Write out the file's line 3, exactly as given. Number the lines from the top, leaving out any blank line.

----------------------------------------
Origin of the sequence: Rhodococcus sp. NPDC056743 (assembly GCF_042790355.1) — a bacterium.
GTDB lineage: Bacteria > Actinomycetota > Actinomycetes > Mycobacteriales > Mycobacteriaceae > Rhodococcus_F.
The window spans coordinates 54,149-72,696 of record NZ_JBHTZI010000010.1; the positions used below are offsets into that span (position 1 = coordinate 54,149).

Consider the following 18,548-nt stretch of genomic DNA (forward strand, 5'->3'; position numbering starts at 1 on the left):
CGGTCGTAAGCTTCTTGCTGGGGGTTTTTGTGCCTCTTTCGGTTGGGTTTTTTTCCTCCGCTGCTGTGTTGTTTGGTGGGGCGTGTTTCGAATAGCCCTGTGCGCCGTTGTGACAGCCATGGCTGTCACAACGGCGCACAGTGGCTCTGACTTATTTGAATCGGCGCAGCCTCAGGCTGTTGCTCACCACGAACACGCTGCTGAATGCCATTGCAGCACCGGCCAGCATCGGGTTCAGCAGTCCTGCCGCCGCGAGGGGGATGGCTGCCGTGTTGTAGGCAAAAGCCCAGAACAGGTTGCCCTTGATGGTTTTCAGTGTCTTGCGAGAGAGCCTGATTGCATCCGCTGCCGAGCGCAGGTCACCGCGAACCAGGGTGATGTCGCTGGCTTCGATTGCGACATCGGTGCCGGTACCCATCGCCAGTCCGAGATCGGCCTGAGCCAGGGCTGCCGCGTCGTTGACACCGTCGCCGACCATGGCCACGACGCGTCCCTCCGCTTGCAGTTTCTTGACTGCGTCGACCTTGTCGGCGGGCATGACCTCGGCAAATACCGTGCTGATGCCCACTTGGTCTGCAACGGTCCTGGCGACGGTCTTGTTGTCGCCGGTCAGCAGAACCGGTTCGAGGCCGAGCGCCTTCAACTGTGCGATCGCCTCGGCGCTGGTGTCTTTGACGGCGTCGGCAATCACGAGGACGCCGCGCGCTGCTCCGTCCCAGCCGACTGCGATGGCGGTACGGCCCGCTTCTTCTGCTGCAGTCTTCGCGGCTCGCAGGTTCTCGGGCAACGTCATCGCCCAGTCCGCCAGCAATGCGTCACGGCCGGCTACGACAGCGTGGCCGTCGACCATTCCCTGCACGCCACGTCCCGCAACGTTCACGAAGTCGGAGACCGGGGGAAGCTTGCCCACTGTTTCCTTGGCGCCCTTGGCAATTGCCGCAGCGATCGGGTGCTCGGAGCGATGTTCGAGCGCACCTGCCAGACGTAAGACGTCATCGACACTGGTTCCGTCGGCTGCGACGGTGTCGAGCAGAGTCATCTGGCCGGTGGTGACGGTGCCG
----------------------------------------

The window spans coordinates 54,149-72,696 of record NZ_JBHTZI010000010.1; the positions used below are offsets into that span (position 1 = coordinate 54,149).